30. I’ve done 34 marathons in my life, but now my feet are busted : (

31. I’ve got bipolar disorder

32. I’ve got a congenital defect of my hands

33. I don’t like to follow the crowd

34. I despise women with no umph

35. My favourite word is salamander

36. It’s my lifetime mission to read all of Charles Dickens’ novels.

37. I’ve read 6 Charles Dickens’ novels so far

38. I also want to see all of Shakespeare’s plays in production

39. I have two tattoos, both of which I designed myself.

40. Sometimes I look like Medusa in the morning

41. I loved Clash of the Titans

42. I’d love a dog of my own, even though my cat does very well as a pet.

43. I’ve seen the sun rise over the Amazon, and set over the Sahara (not on the same day!)

44. I made a wish in the Meiji temple

45. I love SnoopyWorld in Harajuku

46. My favourite flower is probably the rose

47. I’m very sentimental

48. I love writing letters, and I’ve got all the letters ever sent to me by friends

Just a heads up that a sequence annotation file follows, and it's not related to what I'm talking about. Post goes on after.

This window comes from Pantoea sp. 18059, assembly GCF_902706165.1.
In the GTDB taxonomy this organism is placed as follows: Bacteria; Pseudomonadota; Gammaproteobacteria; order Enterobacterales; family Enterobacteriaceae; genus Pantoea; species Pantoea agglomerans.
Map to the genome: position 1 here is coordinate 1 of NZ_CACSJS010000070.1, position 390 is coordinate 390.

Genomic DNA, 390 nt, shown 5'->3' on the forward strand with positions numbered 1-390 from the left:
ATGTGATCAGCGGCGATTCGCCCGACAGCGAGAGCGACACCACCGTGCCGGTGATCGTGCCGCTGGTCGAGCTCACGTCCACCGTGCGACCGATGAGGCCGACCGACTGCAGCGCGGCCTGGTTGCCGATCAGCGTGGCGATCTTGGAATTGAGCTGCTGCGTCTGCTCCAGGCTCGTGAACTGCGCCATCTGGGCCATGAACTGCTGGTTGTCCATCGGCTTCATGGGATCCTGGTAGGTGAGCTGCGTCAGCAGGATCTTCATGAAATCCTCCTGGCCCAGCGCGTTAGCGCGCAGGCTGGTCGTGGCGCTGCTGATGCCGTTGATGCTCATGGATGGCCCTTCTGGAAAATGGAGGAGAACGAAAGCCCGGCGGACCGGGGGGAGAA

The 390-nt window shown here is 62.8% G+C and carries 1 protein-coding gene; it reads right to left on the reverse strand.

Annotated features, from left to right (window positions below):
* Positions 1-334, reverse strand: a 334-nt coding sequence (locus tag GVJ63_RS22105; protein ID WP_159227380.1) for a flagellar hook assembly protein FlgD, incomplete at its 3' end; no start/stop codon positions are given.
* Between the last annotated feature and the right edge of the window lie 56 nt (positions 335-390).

49. I miss my Gramps every day

50. I love it when my cat caterwauls

51. I wish I had a horse of my own

52. When I was about 15, I used to keep a top ten of all the lads I fancied and sometimes, Steve was on it, but he doesn’t know that. And he probably thinks he’s on more than he is : )

53. I once kissed a boy whose name was Alastair, simply because his name was Alastair

54. My longest relationship was 5 years

55. My favourite little bit of a walk in the whole world is the bit of Dow Lane that goes to Lowercroft dip

56. I once stole a bottle of orange from a doorstep when I was coming home at 5 in the morning

57. I love murder mysteries, especially Harry Bosch and Elvis Cole.

58. I used to think Bowie’s ‘Life on Mars’ was written about me

59. I love dressing up

60. I own a corset from House of Harlot. It’s a prized possession and my most expensive outfit

61. I love Camden Market, even if it is a bit cheesy these days